March 28, 2014
When an older widow woman falls in love with a handsome younger man in the suburbs of New England in 1955 it was the debate: love and happiness or despondency and loneliness. All That Heaven Allows is a great romance story of Cary Scott, an affluent widow in suburban New England, whose social life involves her country club peers, college-age children, and a few men dying for her affection. However, she is taken by none of them. She becomes interested in Ron Kirby, a passionate much younger man. Ron is content with his simple life outside the materialistic society and the two fall in love. He introduces her to a different life style of free spirited people and she responds positively. Cary accepts his proposal of marriage, but becomes distressed when her friends and children disagree with her decision. Eventually, bowing to this pressure, she breaks off the engagement.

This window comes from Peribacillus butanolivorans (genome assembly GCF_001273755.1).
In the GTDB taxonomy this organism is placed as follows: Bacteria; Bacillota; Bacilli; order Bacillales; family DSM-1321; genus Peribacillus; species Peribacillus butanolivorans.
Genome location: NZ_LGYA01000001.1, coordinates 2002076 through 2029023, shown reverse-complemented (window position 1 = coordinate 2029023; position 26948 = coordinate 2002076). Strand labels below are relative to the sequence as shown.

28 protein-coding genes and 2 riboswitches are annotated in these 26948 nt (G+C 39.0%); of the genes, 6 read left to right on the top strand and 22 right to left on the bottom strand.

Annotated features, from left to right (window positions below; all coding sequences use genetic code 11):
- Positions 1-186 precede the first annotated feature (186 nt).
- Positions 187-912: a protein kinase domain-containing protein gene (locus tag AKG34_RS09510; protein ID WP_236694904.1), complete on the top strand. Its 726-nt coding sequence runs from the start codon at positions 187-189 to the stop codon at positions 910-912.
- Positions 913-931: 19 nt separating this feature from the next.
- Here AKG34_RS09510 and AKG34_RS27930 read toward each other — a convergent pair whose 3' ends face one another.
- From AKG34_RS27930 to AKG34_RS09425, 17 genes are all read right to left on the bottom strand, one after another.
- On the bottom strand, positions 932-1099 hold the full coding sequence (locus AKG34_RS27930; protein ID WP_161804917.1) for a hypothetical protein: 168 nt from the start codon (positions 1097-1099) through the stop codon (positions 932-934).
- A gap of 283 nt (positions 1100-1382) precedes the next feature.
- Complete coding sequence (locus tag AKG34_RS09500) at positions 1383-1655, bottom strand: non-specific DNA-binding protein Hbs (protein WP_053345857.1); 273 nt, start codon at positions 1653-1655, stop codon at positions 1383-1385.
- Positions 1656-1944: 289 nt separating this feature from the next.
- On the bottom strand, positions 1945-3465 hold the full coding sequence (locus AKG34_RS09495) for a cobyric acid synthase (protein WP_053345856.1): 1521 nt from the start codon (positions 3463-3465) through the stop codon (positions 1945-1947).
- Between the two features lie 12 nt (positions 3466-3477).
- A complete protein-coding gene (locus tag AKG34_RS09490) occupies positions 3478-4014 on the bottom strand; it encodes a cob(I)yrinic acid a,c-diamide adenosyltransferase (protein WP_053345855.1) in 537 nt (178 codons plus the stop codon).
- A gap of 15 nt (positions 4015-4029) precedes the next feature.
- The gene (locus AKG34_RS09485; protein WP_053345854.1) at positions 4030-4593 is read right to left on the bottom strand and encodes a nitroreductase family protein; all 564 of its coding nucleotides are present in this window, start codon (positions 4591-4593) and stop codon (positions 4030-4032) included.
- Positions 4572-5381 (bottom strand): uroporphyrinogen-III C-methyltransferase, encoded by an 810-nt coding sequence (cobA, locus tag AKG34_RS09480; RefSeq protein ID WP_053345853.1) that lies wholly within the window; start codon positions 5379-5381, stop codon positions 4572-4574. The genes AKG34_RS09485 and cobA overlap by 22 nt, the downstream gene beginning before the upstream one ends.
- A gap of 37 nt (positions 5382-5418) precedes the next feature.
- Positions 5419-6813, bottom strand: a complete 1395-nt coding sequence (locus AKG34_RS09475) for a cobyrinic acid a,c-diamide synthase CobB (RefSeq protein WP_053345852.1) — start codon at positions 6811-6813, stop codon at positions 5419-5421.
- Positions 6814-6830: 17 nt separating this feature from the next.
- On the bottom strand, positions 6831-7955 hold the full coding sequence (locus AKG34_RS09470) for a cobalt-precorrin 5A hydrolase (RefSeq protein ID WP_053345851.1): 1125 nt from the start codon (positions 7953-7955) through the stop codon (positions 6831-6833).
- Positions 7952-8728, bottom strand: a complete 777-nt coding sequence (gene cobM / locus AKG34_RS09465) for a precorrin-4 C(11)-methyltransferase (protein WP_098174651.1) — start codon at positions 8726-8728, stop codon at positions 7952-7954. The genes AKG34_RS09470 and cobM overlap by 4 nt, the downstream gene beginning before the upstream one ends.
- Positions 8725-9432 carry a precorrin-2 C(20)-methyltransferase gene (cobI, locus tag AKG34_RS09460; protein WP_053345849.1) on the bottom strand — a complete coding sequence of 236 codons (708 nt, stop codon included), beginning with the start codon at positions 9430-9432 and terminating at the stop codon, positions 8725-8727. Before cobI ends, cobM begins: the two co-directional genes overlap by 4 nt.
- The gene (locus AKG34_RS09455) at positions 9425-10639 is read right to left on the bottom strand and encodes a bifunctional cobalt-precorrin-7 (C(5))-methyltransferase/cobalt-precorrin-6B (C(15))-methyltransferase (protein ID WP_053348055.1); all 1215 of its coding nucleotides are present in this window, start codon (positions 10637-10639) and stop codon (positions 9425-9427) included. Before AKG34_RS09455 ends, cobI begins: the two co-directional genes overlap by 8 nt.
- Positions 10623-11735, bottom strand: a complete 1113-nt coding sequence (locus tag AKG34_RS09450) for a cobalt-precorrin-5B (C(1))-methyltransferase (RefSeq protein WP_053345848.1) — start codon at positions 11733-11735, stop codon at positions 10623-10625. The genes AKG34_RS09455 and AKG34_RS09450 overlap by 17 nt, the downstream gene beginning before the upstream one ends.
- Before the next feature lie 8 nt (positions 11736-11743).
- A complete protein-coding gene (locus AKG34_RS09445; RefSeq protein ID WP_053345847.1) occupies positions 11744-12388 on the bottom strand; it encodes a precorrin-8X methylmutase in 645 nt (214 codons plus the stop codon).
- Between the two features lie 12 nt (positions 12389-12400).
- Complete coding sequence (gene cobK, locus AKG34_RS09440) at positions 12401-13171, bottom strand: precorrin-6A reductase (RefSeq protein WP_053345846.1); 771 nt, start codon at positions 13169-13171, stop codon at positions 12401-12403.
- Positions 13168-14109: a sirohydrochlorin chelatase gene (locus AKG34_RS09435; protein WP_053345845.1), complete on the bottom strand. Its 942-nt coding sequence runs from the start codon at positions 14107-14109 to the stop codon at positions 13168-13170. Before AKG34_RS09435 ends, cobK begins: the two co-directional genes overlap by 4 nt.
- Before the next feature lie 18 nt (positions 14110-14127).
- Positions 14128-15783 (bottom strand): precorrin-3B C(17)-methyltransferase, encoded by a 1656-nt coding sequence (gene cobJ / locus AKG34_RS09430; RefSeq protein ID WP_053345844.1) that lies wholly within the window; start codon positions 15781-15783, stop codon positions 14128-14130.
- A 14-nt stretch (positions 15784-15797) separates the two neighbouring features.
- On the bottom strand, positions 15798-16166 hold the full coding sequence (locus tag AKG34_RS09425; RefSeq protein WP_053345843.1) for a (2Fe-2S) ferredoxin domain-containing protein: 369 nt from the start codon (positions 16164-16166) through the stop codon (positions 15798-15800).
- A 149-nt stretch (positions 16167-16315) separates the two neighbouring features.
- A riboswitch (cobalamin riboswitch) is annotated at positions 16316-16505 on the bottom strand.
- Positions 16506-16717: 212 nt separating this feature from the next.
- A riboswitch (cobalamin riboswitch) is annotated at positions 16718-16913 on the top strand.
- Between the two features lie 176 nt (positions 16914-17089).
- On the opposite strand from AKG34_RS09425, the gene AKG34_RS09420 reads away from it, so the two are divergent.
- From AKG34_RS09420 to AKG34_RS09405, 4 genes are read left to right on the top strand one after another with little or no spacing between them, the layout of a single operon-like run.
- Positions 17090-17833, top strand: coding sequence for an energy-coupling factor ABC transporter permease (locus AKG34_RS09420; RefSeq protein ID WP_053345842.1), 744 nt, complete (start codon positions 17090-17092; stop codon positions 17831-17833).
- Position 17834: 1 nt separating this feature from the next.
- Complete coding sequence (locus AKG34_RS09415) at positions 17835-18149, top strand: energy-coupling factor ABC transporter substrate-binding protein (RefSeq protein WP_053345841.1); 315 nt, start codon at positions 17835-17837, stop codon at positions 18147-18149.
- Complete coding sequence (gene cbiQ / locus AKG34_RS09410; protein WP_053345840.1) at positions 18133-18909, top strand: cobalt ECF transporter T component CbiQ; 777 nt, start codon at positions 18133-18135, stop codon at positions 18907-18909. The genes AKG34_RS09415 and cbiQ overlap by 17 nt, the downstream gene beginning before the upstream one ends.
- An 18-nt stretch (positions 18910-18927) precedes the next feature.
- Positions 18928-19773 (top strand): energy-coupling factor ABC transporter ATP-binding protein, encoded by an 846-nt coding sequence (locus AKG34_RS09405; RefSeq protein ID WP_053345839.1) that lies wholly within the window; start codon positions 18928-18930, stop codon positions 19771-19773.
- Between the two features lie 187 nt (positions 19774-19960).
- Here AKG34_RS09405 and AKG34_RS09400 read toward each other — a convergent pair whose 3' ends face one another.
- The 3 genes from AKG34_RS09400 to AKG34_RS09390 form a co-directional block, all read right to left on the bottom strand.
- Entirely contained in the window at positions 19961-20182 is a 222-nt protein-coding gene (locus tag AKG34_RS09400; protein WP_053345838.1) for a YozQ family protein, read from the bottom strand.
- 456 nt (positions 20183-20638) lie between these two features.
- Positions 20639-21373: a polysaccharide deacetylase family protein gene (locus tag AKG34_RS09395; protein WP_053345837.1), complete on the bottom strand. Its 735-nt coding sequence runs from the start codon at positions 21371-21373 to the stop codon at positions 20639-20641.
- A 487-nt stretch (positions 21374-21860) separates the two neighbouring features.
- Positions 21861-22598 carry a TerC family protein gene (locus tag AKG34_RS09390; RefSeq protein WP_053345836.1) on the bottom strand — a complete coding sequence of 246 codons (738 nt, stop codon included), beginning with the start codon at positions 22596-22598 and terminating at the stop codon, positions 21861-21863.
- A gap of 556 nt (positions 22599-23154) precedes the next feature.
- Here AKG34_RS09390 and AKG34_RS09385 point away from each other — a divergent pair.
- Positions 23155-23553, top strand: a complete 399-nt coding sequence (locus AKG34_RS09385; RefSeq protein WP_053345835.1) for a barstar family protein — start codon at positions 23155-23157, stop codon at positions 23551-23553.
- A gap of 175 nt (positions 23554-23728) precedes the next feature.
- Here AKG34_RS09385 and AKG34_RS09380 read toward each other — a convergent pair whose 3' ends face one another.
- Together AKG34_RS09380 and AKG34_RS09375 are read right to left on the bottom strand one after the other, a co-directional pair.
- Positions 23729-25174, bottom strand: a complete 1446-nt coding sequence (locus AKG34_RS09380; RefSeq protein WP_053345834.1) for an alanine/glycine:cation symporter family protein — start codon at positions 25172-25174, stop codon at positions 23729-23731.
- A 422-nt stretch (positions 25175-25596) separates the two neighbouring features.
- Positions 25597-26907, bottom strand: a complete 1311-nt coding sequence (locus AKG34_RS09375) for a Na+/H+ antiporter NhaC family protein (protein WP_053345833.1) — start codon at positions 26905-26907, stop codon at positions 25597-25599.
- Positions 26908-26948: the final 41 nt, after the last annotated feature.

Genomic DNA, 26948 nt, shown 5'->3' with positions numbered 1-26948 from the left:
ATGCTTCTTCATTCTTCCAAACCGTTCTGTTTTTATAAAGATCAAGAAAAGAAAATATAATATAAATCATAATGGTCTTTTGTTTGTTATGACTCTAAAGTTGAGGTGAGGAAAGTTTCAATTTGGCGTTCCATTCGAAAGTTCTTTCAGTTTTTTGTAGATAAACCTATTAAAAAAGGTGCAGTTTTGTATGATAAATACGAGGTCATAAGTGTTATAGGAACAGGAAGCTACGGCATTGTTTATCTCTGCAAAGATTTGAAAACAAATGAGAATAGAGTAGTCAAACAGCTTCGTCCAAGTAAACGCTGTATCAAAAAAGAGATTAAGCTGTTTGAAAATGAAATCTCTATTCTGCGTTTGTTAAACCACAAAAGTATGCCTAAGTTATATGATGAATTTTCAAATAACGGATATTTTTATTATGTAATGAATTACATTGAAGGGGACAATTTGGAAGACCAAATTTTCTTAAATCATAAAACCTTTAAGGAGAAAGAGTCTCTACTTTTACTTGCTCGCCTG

Having destroyed her chance at happiness, Cary's children tell her they are moving out and brought her a television set to keep her company. When Ron has a life-threatening accident, Cary realizes how wrong she had been to allow other people's opinions and superficial social conventions dictate her life choices and decides to accept the life Ron offers her. As he recovers, Cary is by his bedside and ready to start a life with him.
I will be analyzing one scene from this film. The scene is from chapter 12, bout 2/3 through the film when Ron brings Cary home from the "coming out party" at the Stoningham Country Club. This one particular scene is the most important part of the film because it brings everything together when it comes to peoples true feelings toward Cary and Ron. Another reason this scene...